511
516
.
Mello
A
Vizzini
A
Longato
S
Rollo
F
Bonfante
P
Trappe
JM
(
2000
)
Tuber borchii versus T. maculatum:neotype studies and DNA analyses
Mycologia
 .
92
:
326
333
.
Mello
A
Fontana
A
Meotto
F
Comandini
O
Bonfante
P
(
2001
)
Molecular and morphological characterization of T. magnatum mycorrhizae in a long-term survey
.
Microbiol Res
 
155
:
279
284
.
Mello
A
Cantisani
A
Vizzini
A
Bonfante
P
(
2002
)
Genetic variation of Tuber uncinatum and its relatedness to other black truffles
.
Environ Microbiol
 
4
:
584
594
.
Mello
A
Murat
C
Gavazza
V
Vizzini
A
Bonfante
P
(
2005
)
Tuber magnatum Pico, a species of limited geographic distribution:its genetic diversity inside and outside a truffle-ground
Environ Microbiol
 .
7
:
55
65
.
Mouches
C
Duthil
P
Poitou
N
Delmas
J
Bove
JM
(
1981
)
Caractérisation des espèces truffières par analyse de leurs protéines en gels de polyacrylamide et application de ces techniques à la taxonomie des champignons
.
Mushroom Sci
 
11
:
819
831
.
Murat
C
Diez
J
Luis
P
, et al.  . (
2004
)
Polymorphism at the ribosomal DNA ITS and its relation to postglacial re-colonization routes of the Perigord truffle Tuber melanosporum
.
New Phytol
 
164
:
401
411
.
Murat
C
Vizzini
A
Bonfante
P
Mello
A
(
2005
)
Morphological and molecular typing of the below-ground fungal community in a natural Tuber magnatum truffle-ground
.
FEMS Microbiol Lett
 
245
:
307
313
.
O'Donnell
K
Cigelnik
E
Weber
NS
Trappe
JM
(
1997
)
Phylogenetic relationships among ascomycetous truffles and the true and false morels inferred from 18S and 28S ribosomal DNA sequence analysis
.
Mycologia
 
89
:
48
65
.
Pacioni
G
Pomponi
G
(
1991
)
Genotypic patterns of some Italian species of Tuber aestivumTuber mesentericum complex
.
Mycotaxon
 
42
:
171
179
.
Paolocci
F
Rubini
A
Riccioni
C
Topini
F
Arcioni
S
(
2004
)
Tuber aestivum and Tuber uncinatum:two morphotypes or two species?
FEMS Microbiol Lett
 
235
:
109
115
.
Percudani
R
Trevisi
A
Zambonelli
A
Ottonello
S
(
1999
)
Molecular phylogeny of truffles (Pezizales: Terfeziaceae, Tuberaceae) derived from nuclear rDNA sequence analysis
.
Mol Phylogenet Evol
 
13
:
169
180
.
Petit
RJ
Brewer
S
Bordacs
S
, et al.  . (
2002
)
Identification of refugia and post-glacial colonisation routes of European white oaks based on chloroplast DNA and fossil pollen evidence
.
Forest Ecol Manage
 
156
:
49
74
.
Riousset
L
Riousset
G
Chevalier
G
Bardet
MC
(
2001
)
Truffes d'Europe et de Chine
 ,
INRA
, Paris, 181 pp.
Rubini
A
Paolocci
F
Granetti
B
Arcioni
S
(
1998
)
Single step molecular characterization of morphologically similar black truffle species
.
FEMS Microbiol Lett
 
164
:
7
12
.
Rubini
A
Paolocci
F
Granetti
B
Arcioni
S
(
2001
)
Morphological characterization of molecular-typed Tuber magnatum ectomycorrhizae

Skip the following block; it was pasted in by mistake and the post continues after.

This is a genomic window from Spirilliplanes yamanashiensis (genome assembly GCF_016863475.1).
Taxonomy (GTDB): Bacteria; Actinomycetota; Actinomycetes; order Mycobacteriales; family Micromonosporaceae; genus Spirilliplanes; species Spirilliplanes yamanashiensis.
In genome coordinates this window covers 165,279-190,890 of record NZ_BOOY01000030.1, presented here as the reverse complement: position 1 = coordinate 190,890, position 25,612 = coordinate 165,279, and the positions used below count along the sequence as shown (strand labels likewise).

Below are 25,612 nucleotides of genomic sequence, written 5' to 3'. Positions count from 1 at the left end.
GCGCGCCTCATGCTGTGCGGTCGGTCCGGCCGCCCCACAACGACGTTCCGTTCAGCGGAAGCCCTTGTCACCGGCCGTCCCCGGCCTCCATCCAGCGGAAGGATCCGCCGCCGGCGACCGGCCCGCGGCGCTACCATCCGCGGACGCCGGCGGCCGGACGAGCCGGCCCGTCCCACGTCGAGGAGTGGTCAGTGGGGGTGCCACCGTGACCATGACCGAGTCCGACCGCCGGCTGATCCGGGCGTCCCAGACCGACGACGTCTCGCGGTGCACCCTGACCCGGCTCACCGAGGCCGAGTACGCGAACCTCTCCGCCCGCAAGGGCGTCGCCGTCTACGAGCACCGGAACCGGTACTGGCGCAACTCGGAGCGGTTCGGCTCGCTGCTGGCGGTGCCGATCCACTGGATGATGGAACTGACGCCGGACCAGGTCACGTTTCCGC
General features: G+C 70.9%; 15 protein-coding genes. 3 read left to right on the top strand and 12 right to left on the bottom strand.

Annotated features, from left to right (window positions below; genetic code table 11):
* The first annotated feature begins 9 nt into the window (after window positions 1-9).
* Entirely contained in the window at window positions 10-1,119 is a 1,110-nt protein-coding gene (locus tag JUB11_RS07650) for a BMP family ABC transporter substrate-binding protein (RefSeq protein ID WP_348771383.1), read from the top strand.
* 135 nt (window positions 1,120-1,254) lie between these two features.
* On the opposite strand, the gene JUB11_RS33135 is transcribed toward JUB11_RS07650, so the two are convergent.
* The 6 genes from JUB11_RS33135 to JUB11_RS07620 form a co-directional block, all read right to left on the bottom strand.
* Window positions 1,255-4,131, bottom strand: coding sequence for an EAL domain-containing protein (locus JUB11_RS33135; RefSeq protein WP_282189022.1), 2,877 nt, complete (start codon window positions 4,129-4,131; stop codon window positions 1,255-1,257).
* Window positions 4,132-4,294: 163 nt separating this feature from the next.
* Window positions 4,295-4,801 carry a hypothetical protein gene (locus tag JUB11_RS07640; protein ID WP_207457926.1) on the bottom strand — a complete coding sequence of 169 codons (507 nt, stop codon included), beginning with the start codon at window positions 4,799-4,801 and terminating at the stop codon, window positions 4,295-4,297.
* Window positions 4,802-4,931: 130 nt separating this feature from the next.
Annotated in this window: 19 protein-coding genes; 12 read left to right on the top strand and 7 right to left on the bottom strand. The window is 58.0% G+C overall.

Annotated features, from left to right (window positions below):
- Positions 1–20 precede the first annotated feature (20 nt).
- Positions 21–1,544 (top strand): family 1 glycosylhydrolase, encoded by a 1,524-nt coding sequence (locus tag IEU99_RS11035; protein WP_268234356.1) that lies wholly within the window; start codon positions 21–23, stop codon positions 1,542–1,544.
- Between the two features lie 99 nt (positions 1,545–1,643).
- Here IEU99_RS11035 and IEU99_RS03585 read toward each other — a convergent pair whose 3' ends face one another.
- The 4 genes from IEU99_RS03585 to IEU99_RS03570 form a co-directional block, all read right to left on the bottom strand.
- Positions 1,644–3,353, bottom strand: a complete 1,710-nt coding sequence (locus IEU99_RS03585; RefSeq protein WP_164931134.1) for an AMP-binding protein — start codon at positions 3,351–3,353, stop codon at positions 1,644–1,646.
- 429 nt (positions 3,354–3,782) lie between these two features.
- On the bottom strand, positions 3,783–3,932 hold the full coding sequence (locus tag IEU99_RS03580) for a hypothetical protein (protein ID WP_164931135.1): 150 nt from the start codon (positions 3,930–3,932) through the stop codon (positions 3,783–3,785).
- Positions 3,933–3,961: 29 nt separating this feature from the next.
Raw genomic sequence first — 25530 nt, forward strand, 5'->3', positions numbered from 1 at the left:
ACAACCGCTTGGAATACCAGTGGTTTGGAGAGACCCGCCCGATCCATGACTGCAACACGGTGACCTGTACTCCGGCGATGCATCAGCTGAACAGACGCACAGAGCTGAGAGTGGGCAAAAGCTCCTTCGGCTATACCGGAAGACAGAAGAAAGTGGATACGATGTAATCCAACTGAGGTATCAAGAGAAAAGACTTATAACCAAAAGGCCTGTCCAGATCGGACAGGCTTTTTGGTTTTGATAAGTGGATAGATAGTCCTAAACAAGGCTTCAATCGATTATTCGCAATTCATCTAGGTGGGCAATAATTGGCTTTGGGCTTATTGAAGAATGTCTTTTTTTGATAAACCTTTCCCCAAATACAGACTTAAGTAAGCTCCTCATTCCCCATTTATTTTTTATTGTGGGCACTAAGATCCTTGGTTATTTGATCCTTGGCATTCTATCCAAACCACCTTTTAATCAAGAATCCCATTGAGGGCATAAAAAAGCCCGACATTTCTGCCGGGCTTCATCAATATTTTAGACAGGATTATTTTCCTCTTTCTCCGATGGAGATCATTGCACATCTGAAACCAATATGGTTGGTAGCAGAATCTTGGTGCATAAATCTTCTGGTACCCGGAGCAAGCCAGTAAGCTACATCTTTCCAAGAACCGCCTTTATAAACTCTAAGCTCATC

.
Mycorrhiza
 
11
:
179
185
.
Rubini
A
Paolocci
F
Riccioni
C
Vendramin
G
Arcioni
S
(
2005
)
Genetic and phylogeographic structures of the symbiotic fungus Tuber magnatum
.
Appl Environ Microbiol
 
71
:
6584
6589
.
Sbrana
C
Agnolucci
M
Bedini
S
Lepera
A
Toffanin
A
Giovannetti
M
Nuti
MP
(
2002
)
Diversity of culturable bacterial populations associated to Tuber borchii ectomycorrhizas and their activity on T. borchii mycelial growth
.
FEMS Microbiol Lett
 
211
:
195
201
.
Selosse
MA
Faccio
A
Scappaticci
G
Bonfante
P
(
2004
)
Chlorophyllous and achlorophyllous specimens of Epipactis microphylla (Neottieae, Orchidaceae) are associated with ectomycorrhizal septomycetes, including truffles
.
Microbiol Ecol
 
47
:
416
442
.
Sisti
D
Zambonelli
A
Giomaro
G
, et al.  . (
1998
)
In vitro mycorrhizal synthesis of micropropagated Tilia platyphyllos Scop. plantlets with Tuber borchii Vittad mycelium in pure culture
.
Acta Horticul
 
457
:
379
387
.
Stocchi
V
(
1999
) Metodi Molecolari per l'Identificazione delle Diverse Specie di Tartufo. Urbino University, 110 pp.
Taylor
JW
Jacobson
DJ
Kroken
S
Kasuga
T
Geiser
DM
Hibbett
DS
Fisher
MC
(
1999
)
Phylogenetic species recognition and species concepts in fungi
.
Fungal Genet Biol
 
31
:
21
32
.
Urbanelli
S
Sallicandro
P
De Vito
E
Bullini
L
Palenzona
M
Ferrara
AM
(
1998
)
Identification of Tuber mycorrhizae using multilocus electrophoresis
.
Mycologia
 
90
:
389
395
.
Weden
C
Danell
E
Tibell
L
(
2005
)
Species recognition in the truffle genus Tuber– the synonyms Tuber aestivum and Tuber uncinatum
.
Environ Microbiol
 
7
:
1535
1546
.
Zacchi
L
Vaughan-Martini
A
Angelini
P
(
2003
)
Yeast distribution in a truffle-field ecosystem
.
Ann Microbiol
 
53
:
275
282
.
Zeppa
S
Guidi
C
Zambonelli
A
Potenza
L
Vallorani
L
Pierleoni
R
Sacconi
C
Stocchi
V
(
2002
)
Identification of putative genes involved in the development of Tuber borchii fruit body by mRNA differential display in agarose gel
.
Curr Genet
 
42
:
161
168
.
Zhang
L
Yang
ZL
Song
DS
(
2005
)
A phylogenetic study of commercial Chinese truffles and their allies: taxonomic implications FEMS Microbiol Lett
.
245
:
85
92
.